Geo Week News

March 14, 2012

‘It’s not just a feature extraction tool’


ClearEdge3D releases EdgeWise Plant 3.0 – here’s why you should care

HERNDON, Va. – “One of the main comments from 2.0,” said ClearEdge3D CEO Chris Scotton in reference to the last release of his automated-pipe-modeling software EdgeWise Plant, “was ‘great effort, but I need this, this and this.’”

Getting a demonstration of 3.0 going from point cloud to pipe model this week, it became pretty obvious that “this and this and this” were no small requests. Going beyond the performance-based improvements – the move to 64-bit, multi-core processing will obviously speed things up significantly – there are a number of additions that are geared directly toward making the actual user workflow significantly better.

“It’s a fundamentally different product,” Scotton said. “It’s not just a feature extraction tool. It can really complete or nearly complete a model, where before it really couldn’t.”

Now, you can model the pipes, layer them, and add intelligence to them, then export to AutoCAD, MicroStation or Cylcone while retaining all of that functionality and information. “Things like structure or flanges we don’t do,” said Scotton, “but in terms of piping, we get you nearly 100 percent there.”

ClearEdge quotes Nick Bobbitt at 3D Imaging Services as saying he’s reduced modeling time by 60 percent.

One of the most-attractive new features creates a spreadsheet immediately after the algorithm runs to detect all of the pipes, with each detected pipe as its own row. You can then sort the pipes by a new “confidence of the fit” rating. It’s essentially a number created by combining the root-mean-square error and the percentage coverage of points on the pipe. If you have a high coverage and a low RMSE, you’ll have a high confidence in the fit.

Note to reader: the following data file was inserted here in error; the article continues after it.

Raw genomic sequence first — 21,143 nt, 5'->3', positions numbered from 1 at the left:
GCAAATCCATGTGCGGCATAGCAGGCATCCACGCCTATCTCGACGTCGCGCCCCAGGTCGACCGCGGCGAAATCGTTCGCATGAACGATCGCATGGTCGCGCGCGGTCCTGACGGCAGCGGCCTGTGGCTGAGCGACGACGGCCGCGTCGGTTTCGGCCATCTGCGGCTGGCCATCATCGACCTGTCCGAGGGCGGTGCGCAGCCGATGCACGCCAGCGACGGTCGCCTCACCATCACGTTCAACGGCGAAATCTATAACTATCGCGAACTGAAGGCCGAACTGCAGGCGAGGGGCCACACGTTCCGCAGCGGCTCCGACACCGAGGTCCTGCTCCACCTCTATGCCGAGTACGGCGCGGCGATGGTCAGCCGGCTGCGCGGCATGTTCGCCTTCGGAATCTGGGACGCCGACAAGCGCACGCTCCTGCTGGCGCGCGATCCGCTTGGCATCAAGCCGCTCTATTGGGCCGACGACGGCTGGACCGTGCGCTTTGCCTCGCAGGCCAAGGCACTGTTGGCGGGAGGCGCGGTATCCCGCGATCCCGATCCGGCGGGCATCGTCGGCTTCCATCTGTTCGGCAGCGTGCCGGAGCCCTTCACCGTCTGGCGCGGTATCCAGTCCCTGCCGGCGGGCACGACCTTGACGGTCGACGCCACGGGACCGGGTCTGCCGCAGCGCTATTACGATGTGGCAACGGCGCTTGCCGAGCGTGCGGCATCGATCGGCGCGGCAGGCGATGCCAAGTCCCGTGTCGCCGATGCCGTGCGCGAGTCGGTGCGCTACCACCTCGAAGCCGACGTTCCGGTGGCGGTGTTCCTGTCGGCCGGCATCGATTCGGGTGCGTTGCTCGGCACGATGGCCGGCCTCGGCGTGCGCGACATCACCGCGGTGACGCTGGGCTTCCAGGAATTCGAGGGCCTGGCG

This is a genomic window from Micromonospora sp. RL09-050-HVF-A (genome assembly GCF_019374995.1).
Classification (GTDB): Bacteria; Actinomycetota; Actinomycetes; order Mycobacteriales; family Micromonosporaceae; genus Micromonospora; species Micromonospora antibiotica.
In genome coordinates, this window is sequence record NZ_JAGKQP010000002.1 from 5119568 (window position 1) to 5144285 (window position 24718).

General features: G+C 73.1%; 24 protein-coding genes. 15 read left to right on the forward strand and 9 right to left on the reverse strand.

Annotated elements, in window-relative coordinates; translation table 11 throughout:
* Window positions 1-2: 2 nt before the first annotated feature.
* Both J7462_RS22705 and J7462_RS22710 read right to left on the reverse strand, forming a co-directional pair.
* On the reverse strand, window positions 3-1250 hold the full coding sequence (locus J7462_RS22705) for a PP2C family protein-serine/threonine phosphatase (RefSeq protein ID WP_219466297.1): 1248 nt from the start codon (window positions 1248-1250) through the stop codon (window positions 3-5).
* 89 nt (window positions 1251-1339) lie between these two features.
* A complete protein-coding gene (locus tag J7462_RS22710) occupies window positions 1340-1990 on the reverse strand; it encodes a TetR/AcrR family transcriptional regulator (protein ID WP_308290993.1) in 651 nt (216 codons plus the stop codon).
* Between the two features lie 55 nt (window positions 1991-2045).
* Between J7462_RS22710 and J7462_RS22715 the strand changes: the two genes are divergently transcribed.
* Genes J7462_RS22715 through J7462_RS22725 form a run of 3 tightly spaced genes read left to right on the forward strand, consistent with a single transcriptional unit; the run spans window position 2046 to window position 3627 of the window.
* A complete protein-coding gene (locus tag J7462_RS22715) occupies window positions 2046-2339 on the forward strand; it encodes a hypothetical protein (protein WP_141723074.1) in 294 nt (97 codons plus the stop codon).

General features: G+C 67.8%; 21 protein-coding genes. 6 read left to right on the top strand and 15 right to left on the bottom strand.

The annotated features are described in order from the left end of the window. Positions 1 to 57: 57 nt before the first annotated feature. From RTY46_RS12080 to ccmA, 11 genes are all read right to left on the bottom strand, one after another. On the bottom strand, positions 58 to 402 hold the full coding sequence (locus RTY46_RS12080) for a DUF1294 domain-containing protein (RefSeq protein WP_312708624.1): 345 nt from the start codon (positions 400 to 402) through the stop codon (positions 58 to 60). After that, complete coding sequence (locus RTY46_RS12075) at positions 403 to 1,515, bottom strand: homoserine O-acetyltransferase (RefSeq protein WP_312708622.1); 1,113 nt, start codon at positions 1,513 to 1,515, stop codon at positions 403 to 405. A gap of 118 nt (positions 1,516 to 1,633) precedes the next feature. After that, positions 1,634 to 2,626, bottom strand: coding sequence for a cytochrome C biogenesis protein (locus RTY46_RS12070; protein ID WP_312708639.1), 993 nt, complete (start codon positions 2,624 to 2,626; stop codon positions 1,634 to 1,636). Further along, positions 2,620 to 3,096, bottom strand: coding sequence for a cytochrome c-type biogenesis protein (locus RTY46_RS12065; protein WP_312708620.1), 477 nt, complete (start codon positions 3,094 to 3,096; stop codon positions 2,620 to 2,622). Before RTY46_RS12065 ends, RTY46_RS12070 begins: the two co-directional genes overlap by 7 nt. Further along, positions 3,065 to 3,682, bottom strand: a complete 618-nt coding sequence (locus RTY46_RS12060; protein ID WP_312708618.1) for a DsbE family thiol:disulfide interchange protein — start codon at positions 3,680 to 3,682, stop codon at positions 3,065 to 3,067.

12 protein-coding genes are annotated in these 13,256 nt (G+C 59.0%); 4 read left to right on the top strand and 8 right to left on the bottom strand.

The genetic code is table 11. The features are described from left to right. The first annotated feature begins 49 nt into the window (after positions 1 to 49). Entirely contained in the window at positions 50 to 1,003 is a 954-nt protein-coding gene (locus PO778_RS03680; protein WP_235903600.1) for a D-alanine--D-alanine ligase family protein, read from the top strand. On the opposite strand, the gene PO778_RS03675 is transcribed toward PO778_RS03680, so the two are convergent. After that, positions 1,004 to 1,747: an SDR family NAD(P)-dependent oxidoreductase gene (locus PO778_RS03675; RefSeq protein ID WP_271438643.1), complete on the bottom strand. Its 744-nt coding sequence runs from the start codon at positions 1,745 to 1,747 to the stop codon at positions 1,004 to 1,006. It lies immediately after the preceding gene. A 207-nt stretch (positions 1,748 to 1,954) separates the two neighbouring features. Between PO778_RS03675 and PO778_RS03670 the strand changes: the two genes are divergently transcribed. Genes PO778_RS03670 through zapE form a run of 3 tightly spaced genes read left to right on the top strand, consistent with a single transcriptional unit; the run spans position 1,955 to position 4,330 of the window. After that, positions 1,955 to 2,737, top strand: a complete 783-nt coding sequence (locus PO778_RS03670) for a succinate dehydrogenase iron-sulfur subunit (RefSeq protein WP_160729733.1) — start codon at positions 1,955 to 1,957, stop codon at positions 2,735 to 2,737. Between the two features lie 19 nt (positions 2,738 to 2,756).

Then, you just click on the row of the pipe you want to interrogate and you are immediately taken to a close up view of that “pipe,” where you can see if the fit makes sense or if the software has just completely missed, which Scotton readily admits happens sometimes.

“Sometimes it just gets it wrong – don’t ask me why,” he said, “but this allows you to go very quickly through to do your QA/QC.”

There are other improvements as well, including a better detection algorithm that will detect much smaller pipes – this reporter saw a demonstration where .026m pipes were identified – and new automated finishing tools that allow you to automatically connect many of the pipes that are broken up by point cloud shadows.

But what of the criticism that more automation likely creates more error and more deviation from reality? What about pipes that have been slightly altered on purpose, or those with insulation that’s been compressed over time?

That’s where the quality and expertise of the laser scanning and modeling provider comes in, Scotton said. “If the goal is a highly accurate model, you have to have site knowledge,” he said, “regardless of whether you’re modeling manually or with auto-feature extraction.” Further, “someone who doesn’t know what they’re doing at registration and collection will create poor data, and so garbage in, garbage out. It’s true with EdgeWise and with the entire project. Even if the collection is great but the registration is poor, you’ll have poor results.”

So, what’s next? Scotton said ClearEdge is about two man-months of work away from getting those flanges auto-detected, but they didn’t want to hold up the new release for that. There’s also some top-secret stuff being worked on thanks to a National Science Foundation grant, but that can’t be let out of the bag quite yet.

“The flanges are probably coming this summer,” Scotton said, “and we don’t yet do structure, and of course those are important parts of any model,” so that work will have to be done in a firm’s CAD software of choice, but EdgeWise 3.0 “is still going to save them a ton of time.”

Hear ClearEdge3D founder and CTO Kevin Williams speak at SPAR International, April 15-18, in Houston, Texas.

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